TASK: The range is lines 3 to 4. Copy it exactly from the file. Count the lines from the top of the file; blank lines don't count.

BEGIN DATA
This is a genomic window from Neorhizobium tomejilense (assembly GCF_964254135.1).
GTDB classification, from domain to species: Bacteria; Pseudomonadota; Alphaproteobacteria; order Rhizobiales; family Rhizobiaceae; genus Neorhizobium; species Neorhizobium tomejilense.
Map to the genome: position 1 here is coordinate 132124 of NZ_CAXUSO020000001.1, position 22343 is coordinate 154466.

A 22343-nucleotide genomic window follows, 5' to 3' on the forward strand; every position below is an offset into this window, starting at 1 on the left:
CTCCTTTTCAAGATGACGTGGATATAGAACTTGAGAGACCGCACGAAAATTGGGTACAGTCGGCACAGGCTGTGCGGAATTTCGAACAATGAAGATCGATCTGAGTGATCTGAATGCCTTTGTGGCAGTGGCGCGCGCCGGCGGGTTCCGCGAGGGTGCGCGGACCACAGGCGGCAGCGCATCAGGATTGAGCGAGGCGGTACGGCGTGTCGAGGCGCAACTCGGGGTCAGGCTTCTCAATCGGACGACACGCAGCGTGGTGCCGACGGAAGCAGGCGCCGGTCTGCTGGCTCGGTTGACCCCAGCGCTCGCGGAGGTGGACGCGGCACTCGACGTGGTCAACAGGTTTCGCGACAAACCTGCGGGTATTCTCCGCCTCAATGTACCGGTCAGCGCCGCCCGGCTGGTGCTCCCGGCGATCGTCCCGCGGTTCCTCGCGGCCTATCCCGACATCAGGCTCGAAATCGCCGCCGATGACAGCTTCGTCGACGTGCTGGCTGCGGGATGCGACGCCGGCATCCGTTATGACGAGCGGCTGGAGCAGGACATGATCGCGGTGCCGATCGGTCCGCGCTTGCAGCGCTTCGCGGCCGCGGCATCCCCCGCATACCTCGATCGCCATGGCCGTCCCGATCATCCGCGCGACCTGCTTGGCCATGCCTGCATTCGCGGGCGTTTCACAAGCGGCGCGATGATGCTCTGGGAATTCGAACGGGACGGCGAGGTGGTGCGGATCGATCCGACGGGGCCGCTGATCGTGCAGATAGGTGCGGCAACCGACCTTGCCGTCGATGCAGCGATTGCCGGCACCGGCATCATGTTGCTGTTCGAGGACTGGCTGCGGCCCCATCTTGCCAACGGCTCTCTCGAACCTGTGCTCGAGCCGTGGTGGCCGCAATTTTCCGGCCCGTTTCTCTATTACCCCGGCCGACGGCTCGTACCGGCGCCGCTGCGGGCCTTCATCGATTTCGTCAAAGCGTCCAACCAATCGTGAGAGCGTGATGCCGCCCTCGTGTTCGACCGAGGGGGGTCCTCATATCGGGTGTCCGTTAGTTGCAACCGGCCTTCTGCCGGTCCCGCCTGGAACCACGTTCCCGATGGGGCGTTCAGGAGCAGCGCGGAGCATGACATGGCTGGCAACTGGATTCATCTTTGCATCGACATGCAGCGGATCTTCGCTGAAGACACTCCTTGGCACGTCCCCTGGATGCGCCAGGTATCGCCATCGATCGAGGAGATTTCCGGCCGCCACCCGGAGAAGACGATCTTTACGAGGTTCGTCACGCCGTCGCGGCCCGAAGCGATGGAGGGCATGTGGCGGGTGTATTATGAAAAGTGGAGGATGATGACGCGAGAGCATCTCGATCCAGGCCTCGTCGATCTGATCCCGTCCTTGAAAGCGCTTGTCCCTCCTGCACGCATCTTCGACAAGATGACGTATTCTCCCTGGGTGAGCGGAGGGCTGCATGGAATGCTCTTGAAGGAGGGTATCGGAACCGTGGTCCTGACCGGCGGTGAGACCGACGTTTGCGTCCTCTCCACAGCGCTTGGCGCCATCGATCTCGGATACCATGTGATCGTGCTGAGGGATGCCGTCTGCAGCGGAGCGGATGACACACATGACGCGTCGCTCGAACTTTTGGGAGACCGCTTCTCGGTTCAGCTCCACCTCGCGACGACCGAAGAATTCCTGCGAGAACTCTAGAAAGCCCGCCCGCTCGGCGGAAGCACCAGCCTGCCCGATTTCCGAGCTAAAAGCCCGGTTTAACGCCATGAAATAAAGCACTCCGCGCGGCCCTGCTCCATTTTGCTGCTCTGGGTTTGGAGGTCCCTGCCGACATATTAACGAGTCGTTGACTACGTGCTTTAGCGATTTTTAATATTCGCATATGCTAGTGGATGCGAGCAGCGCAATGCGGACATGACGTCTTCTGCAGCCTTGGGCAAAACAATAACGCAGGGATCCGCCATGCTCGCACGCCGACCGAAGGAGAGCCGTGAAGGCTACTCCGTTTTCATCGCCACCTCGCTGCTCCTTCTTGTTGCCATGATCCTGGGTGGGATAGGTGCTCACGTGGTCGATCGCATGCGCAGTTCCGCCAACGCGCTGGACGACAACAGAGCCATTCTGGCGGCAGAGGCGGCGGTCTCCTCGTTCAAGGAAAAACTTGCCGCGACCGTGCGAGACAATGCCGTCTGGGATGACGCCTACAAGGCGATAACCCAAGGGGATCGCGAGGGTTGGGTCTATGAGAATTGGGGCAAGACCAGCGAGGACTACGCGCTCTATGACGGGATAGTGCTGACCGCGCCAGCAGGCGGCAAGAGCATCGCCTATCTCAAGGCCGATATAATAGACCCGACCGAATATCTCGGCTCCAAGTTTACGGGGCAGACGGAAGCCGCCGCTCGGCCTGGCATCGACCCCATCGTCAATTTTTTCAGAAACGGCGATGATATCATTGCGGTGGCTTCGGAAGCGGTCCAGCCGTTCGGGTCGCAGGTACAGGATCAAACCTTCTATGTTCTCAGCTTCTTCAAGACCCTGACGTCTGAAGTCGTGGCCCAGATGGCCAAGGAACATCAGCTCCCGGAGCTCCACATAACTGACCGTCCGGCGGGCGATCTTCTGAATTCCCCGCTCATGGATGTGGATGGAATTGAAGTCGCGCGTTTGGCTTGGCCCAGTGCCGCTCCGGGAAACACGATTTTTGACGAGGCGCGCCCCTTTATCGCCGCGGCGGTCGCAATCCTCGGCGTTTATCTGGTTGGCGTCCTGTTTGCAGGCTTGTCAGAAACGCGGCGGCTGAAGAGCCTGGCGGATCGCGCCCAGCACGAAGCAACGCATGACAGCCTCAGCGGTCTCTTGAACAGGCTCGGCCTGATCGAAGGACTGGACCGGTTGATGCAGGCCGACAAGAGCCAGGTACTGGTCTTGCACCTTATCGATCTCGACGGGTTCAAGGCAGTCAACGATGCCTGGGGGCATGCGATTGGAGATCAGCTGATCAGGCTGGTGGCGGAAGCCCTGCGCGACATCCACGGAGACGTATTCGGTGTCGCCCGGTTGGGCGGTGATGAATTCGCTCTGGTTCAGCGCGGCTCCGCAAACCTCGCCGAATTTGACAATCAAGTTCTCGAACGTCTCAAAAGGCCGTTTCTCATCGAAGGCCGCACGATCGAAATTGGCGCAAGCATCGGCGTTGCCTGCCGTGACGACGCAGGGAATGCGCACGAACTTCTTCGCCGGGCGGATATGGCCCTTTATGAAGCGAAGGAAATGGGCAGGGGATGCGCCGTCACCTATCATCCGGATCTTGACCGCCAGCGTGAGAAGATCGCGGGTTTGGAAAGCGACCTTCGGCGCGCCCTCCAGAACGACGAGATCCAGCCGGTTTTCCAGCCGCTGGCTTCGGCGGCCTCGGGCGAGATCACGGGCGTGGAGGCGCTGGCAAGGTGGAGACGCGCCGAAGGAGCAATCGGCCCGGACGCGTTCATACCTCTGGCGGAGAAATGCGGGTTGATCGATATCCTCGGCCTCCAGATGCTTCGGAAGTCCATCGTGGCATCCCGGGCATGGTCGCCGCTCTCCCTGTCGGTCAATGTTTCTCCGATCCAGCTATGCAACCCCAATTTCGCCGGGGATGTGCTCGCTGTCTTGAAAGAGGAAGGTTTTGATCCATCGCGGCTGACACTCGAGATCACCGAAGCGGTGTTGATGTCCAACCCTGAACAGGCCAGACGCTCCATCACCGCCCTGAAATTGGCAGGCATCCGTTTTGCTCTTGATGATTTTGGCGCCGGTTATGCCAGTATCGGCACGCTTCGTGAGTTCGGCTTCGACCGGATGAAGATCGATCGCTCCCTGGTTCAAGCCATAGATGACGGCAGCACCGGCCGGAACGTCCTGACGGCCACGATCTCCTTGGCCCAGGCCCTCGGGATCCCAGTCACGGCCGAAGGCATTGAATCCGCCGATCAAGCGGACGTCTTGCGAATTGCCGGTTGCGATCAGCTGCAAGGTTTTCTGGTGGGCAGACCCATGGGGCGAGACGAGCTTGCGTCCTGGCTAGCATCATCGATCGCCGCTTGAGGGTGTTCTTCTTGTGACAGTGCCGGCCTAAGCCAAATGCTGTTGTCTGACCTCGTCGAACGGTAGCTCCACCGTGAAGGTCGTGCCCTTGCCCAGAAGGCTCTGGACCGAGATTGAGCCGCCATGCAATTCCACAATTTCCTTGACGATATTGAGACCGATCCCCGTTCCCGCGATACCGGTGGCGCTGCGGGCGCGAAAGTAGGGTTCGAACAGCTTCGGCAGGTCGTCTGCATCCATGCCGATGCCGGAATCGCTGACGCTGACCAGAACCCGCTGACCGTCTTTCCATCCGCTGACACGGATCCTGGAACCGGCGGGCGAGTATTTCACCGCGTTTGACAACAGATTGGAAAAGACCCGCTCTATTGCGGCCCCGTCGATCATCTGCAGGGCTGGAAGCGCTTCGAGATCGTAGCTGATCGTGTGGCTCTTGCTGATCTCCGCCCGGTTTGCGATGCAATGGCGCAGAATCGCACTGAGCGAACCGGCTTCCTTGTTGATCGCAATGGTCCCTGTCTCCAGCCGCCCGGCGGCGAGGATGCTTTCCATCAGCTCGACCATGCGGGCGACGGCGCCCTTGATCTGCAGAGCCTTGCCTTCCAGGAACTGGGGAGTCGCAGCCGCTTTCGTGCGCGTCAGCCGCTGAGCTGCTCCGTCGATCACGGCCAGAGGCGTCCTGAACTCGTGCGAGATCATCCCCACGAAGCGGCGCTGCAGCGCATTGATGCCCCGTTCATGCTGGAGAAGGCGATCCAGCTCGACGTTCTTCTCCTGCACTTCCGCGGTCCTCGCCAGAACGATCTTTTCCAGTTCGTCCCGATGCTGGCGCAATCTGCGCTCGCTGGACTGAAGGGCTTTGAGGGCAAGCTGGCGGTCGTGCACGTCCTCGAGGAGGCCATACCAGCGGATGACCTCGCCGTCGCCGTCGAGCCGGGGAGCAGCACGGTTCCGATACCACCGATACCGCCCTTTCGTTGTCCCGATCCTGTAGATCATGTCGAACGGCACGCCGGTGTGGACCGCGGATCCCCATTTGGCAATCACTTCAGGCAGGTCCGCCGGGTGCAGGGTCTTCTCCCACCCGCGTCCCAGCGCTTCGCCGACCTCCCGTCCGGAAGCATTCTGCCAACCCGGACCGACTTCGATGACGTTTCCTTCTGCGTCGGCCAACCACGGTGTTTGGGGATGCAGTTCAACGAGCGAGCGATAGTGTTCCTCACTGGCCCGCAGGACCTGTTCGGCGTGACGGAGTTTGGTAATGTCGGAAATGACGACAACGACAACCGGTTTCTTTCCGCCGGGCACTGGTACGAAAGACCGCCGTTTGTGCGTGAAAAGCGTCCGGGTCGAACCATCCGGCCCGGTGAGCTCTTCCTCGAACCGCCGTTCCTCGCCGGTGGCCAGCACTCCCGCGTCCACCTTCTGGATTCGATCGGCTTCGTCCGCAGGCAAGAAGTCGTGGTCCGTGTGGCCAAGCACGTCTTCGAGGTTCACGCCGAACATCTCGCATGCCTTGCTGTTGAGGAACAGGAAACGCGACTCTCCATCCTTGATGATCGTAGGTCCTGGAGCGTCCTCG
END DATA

Map to the genome: position 1 here is coordinate 132124 of NZ_CAXUSO020000001.1, position 22343 is coordinate 154466.

A 22343-nucleotide genomic window follows, 5' to 3' on the forward strand; every position below is an offset into this window, starting at 1 on the left: